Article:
Autobiography in Transit
Azar Nafisi’s Reading Lolita in Tehran,Marjane Satrapi’s comics, and “Baghdad Blogger” Salam Pax’s Internet diary are just a few examples of the new face of autobiography in an age of migration, globalization, and terror. But while autobiography and other genres of life writing can help us attend to people whose experiences are frequently unseen and unheard, life narratives can also be easily co-opted into propaganda. In Soft Weapons, Gillian Whitlock explores the dynamism and ubiquity of contemporary life writing about the Middle East and shows how these works have been packaged, promoted, and enlisted in Western controversies.
Considering recent autoethnographies of Afghan women, refugee testimony from Middle Eastern war zones, Jean Sasson’s bestsellers about the lives of Arab women, Norma Khouri’s fraudulent memoir Honor Lost, personal accounts by journalists reporting the war in Iraq, Satrapi’s Persepolis, Nafisi’s book, and Pax’s blog, Whitlock explores the contradictions and ambiguities in the rapid commodification of life memoirs. Drawing from the fields of literary and cultural studies, Soft Weapons will be essential reading for scholars of life writing and those interested in the exchange of literary culture between Islam and the West.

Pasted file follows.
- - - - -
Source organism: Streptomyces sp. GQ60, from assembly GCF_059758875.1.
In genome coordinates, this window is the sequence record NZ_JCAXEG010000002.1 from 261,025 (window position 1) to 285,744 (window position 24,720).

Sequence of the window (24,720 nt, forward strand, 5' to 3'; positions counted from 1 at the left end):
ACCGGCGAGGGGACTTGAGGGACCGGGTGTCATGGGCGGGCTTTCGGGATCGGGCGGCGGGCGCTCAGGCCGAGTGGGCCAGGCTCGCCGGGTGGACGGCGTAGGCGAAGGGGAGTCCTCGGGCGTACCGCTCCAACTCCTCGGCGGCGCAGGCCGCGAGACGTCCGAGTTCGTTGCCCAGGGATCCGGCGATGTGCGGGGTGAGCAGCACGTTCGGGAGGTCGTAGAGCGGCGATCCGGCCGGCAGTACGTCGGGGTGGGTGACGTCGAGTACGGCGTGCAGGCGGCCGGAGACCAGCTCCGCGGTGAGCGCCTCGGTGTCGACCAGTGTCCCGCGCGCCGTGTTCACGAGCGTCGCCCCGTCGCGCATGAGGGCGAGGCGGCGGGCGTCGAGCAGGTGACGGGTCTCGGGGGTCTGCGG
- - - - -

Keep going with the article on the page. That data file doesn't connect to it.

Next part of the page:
Introduction: Word Made Flesh
1. Arablish: The Baghdad Blog
2. The Skin of the Burka: Recent Life Narratives from Afghanistan
3. Testimony Incarnate: Read My Lips
4. Branding: The Veiled Best-Seller
5. Tainted Testimony: The Work of Scandal
6. Embedded: Memoir and Correspondents
7. The Pangs of Exile: Memoir Out of Iran
“Gillian Whitlock’s Soft Weapons is a beautifully attentive reading of the ‘intimate work of self-invention’ in the life writings of authors at risk in the war on terror. Whitlock’s focus is on the textual cultures through which they pass, their transit through uses ranging from their reception as eloquent acts of witness through propaganda, and the commodification of cultural difference. In its attention to the networks of relations through which texts are realized, Soft Weapons is politically engaged literary history of the most productive kind.”
“At once a heartfelt and thoughtful affirmation of the power of autobiography, and an intelligent and trenchant critique of the commodification and, indeed, political co-optation of life stories in our current global moment, Soft Weapons makes for fascinating and surprising reading. By focusing on the explosion of life writing from the Islamic Middle East, Whitlock calls for an expansion of our conceptual and theoretical understanding of life writing so that we might account for new subgenres—blogs, autoethnographies, and ‘autographics.’ Her attention to the marketing of lives and life stories offers a welcome contribution to current controversies about authenticity and ‘truth’ in autobiography.”
New South Wales Premier's Lit Awards